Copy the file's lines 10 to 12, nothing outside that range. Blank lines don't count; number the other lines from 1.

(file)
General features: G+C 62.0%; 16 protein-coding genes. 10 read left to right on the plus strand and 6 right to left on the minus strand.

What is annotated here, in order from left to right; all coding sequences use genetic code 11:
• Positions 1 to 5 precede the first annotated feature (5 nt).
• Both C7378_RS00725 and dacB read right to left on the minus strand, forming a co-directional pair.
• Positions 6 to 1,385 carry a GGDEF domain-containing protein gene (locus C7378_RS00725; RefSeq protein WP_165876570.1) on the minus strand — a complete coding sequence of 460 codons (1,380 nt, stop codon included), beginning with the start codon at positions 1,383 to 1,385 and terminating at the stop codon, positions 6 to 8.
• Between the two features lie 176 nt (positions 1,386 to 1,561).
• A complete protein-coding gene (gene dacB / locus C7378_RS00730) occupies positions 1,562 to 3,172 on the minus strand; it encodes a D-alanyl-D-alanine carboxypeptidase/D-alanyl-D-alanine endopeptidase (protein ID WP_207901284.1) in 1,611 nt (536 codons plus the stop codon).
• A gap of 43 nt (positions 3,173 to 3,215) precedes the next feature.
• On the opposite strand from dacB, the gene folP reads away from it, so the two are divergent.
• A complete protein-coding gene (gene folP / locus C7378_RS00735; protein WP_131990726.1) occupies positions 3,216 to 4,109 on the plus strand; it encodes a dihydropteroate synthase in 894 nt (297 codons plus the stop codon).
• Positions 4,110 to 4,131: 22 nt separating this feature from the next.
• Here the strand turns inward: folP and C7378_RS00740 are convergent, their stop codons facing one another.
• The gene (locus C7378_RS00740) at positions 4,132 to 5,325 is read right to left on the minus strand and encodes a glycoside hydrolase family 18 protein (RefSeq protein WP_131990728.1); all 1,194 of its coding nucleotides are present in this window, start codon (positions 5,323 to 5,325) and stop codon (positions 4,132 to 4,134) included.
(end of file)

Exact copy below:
• A complete protein-coding gene (gene folP / locus C7378_RS00735; protein WP_131990726.1) occupies positions 3,216 to 4,109 on the plus strand; it encodes a dihydropteroate synthase in 894 nt (297 codons plus the stop codon).
• Positions 4,110 to 4,131: 22 nt separating this feature from the next.
• Here the strand turns inward: folP and C7378_RS00740 are convergent, their stop codons facing one another.